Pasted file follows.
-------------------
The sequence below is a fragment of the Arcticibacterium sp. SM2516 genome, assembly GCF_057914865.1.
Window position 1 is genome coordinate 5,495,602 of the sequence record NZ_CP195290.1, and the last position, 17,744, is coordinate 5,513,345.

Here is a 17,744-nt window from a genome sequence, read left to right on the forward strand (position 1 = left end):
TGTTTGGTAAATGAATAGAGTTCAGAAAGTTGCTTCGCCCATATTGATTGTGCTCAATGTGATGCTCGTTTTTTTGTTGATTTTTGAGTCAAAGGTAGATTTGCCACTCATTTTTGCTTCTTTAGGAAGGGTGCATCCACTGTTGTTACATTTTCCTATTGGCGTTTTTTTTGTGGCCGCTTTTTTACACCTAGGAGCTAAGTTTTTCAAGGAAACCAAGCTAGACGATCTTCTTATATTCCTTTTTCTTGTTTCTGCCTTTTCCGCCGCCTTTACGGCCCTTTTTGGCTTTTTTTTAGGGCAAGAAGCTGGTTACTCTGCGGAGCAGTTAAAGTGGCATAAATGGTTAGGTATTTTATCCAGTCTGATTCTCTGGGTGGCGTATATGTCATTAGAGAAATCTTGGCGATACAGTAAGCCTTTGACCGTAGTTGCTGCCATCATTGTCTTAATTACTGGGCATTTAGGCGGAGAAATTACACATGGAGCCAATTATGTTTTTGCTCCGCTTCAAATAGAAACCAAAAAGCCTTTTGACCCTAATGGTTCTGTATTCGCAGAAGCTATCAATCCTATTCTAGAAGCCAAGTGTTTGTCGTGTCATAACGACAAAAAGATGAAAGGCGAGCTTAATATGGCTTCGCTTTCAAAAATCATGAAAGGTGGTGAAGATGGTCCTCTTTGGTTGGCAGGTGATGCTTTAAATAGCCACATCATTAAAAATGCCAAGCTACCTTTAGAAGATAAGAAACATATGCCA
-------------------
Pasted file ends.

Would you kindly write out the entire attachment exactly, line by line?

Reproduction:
The sequence below is a fragment of the Arcticibacterium sp. SM2516 genome, assembly GCF_057914865.1.
Window position 1 is genome coordinate 5,495,602 of the sequence record NZ_CP195290.1, and the last position, 17,744, is coordinate 5,513,345.

Here is a 17,744-nt window from a genome sequence, read left to right on the forward strand (position 1 = left end):
TGTTTGGTAAATGAATAGAGTTCAGAAAGTTGCTTCGCCCATATTGATTGTGCTCAATGTGATGCTCGTTTTTTTGTTGATTTTTGAGTCAAAGGTAGATTTGCCACTCATTTTTGCTTCTTTAGGAAGGGTGCATCCACTGTTGTTACATTTTCCTATTGGCGTTTTTTTTGTGGCCGCTTTTTTACACCTAGGAGCTAAGTTTTTCAAGGAAACCAAGCTAGACGATCTTCTTATATTCCTTTTTCTTGTTTCTGCCTTTTCCGCCGCCTTTACGGCCCTTTTTGGCTTTTTTTTAGGGCAAGAAGCTGGTTACTCTGCGGAGCAGTTAAAGTGGCATAAATGGTTAGGTATTTTATCCAGTCTGATTCTCTGGGTGGCGTATATGTCATTAGAGAAATCTTGGCGATACAGTAAGCCTTTGACCGTAGTTGCTGCCATCATTGTCTTAATTACTGGGCATTTAGGCGGAGAAATTACACATGGAGCCAATTATGTTTTTGCTCCGCTTCAAATAGAAACCAAAAAGCCTTTTGACCCTAATGGTTCTGTATTCGCAGAAGCTATCAATCCTATTCTAGAAGCCAAGTGTTTGTCGTGTCATAACGACAAAAAGATGAAAGGCGAGCTTAATATGGCTTCGCTTTCAAAAATCATGAAAGGTGGTGAAGATGGTCCTCTTTGGTTGGCAGGTGATGCTTTAAATAGCCACATCATTAAAAATGCCAAGCTACCTTTAGAAGATAAGAAACATATGCCA